Years ago on the older version of this website I had a modding contest that was pretty popular, one of the winners from that contest is a very talented modder, Makirole. Back then he did a 3D-printed case for one of Intels NUCs. Now he done another 3D-printed mod and it is very beautiful.
So this months Featured Mod is about Makirole’s build Aetos.
So Alex, tell me a little bit about yourself and how you started modding?
I’m Alex, a PC modder from London and founder of Praetex Design. I’ve only been modding PCs since 2013, having built my first one in late 2011. I had always been fascinated by the scene, however, having grown up reading the likes of Bit-Tech’s featured mods and monthly competitions.
I was always fascinated with the idea of building a computer and then turning it into something more than just a machine. When I was growing up, the concept seemed so alien and unapproachable to me, which I think only added to the mystique of the hobby. After jumping on the DIY PC train, I quickly realised that I wanted to add some more exotic cooling to my rig. At the time it was a ludicrously noisy thing, sporting two GTX 590s and an i7 3930k, long rendering sessions left a lot to be desired. Switching to watercooling was my first real foray into the world of PC modding, although it was still only a very basic attempt.
My first big jump came with what I think of my first proper project, named Azure. Despite watercooling my hardware previously, it still wasn’t delivering the performance I desired. I decided to try pushing the boat out a little and doubled the cooling area, whilst also opting for, what was at the time novel, acrylic tubing. This project is what allowed me to compete later in Bit-Tech’s Design a NUC competition, which ultimately paved the road for what I’m doing today.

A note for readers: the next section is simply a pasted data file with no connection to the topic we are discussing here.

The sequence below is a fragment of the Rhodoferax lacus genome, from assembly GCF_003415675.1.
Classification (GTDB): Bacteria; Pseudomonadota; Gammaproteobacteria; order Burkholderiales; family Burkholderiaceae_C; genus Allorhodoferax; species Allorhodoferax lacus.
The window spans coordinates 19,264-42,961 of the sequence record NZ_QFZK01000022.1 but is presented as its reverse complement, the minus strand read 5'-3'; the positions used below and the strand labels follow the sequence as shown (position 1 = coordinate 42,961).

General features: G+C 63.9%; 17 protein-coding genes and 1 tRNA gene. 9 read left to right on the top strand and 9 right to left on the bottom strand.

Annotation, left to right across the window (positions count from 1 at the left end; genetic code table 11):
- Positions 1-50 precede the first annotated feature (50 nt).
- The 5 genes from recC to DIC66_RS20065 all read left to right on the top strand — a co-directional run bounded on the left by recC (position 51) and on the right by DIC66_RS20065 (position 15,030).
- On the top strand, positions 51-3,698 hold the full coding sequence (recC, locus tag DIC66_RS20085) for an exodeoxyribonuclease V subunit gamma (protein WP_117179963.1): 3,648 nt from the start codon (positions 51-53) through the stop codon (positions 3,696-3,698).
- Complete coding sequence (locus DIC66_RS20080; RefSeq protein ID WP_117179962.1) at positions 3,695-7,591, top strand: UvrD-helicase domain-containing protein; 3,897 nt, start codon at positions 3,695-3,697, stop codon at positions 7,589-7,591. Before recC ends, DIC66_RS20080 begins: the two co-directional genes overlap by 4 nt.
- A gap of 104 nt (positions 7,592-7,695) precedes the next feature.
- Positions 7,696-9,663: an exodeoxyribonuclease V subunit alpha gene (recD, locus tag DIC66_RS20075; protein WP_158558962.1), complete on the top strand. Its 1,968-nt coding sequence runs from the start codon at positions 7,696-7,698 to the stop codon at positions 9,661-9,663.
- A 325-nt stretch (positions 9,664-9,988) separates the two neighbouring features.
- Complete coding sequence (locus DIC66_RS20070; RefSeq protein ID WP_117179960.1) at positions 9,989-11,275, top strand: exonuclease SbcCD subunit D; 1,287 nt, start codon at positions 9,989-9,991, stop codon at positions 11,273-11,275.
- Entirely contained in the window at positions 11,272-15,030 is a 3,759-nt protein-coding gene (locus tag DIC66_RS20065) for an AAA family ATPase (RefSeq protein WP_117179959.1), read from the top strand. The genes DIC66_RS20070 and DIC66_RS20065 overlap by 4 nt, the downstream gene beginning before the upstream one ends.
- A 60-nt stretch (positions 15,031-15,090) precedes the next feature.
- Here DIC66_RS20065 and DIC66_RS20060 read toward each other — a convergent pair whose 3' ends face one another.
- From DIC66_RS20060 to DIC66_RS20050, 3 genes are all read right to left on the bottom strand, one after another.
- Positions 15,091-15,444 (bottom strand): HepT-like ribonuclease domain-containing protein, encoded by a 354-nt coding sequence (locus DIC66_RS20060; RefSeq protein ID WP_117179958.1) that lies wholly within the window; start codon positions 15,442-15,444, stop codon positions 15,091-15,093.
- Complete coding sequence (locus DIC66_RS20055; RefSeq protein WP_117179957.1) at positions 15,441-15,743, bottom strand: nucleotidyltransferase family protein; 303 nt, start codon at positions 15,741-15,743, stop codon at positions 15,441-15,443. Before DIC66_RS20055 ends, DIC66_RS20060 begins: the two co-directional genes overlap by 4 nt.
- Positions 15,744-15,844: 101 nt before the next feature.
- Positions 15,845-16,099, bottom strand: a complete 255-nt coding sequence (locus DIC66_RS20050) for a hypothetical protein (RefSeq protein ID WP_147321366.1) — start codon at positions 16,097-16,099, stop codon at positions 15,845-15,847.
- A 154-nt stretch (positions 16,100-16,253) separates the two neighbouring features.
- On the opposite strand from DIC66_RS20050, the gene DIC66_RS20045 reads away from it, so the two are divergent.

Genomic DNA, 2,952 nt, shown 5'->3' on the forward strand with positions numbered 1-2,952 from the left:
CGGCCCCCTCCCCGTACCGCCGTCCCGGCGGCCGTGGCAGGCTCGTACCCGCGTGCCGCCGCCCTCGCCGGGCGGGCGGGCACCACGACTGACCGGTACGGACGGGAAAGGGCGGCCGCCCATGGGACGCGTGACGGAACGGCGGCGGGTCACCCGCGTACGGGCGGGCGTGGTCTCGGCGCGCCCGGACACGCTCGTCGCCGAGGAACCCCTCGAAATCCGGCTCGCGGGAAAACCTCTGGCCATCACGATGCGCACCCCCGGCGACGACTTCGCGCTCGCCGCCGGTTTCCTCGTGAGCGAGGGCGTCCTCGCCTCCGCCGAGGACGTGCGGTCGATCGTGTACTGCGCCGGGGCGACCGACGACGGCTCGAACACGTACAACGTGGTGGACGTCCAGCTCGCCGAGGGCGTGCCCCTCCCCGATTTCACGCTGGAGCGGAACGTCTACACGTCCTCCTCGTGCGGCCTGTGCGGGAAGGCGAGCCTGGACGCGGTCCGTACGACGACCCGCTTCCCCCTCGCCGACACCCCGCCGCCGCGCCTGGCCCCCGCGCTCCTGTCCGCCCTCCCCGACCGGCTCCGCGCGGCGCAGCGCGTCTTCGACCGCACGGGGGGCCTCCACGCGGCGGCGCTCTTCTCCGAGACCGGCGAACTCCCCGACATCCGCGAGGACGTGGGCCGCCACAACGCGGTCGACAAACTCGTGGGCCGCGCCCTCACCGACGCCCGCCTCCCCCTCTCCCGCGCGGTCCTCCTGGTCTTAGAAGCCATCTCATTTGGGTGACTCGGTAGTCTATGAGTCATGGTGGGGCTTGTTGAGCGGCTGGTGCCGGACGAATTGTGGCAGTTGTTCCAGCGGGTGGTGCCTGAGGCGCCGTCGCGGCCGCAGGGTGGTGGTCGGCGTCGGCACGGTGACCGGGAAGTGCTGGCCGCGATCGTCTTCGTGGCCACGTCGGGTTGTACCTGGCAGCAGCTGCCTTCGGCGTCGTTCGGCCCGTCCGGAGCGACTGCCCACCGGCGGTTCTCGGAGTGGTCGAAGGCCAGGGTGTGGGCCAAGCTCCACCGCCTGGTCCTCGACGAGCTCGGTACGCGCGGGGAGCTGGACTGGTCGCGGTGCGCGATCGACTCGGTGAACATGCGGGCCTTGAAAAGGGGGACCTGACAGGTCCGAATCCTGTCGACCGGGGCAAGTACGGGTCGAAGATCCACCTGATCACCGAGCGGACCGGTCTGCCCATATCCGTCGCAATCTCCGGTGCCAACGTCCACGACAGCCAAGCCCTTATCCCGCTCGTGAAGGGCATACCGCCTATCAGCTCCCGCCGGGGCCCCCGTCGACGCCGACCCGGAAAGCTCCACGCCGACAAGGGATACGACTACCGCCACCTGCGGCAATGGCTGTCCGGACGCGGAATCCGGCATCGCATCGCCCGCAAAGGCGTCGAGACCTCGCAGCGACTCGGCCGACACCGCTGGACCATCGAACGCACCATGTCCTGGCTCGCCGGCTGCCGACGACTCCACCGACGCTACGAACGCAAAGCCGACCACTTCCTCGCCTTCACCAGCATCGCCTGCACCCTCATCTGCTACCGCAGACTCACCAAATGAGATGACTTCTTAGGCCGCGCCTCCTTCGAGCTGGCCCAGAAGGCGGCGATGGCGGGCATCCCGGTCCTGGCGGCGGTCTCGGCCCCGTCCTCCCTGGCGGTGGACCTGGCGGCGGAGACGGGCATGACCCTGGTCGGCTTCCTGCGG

What whas your thought behind this beautiful project and where did you find your inspiration?
The project was spawned mostly from the brief given to me from AMD, where they wanted a build that would show off the capabilities of the Nano. To me, that meant small and mobile, with the addition of low power consumption. Since I was going small, I thought it would be a perfect opportunity to use processes that are prohibitive at larger scales, namely 3D printing. By deciding on the construction method early on, it meant I could heavily build the design around that method. 3D printing allows for curves and organic shapes to be made, as well as internal mounting options that aren’t feasible with more traditional methods.
I looked to birds for inspiration. The name Aetos comes from the Greek for Eagle, I liked the aggressive beak shape that predatory birds have, so used that for the basis of the chassis. I took inspiration from the bone structure for the vents, employing a similar voronoi pattern to that of the interior of avian bones used to reduce their weight.
What was the biggest challenge with this project?
Aside from logistics, the biggest challenge was definitely trying to design everything to fit into the chassis whilst minimising overall dimensions. The unique shape means there are basically no flat edges, only on the base and underside. This was a real challenge to model parametrically, so that I could adjust dimensions depending on hardware changes that might be made later in the build process.
Thank you for your time Alex, any last words?
I’d like to say a word of thanks to AMD for enabling me to do this build, along with Parvum Systems for the CNC machining and Digits2Widgets for the 3D printing. They were great to deal with even in the more trying times of the project, so my hat’s off to them! I’m also really excited to see where 3D printing will take modding over the next few years. With quality printers getting ever cheaper and more reliable, the process is becoming that much more accessible to the community. I can’t wait to see where pioneers will choose to take things!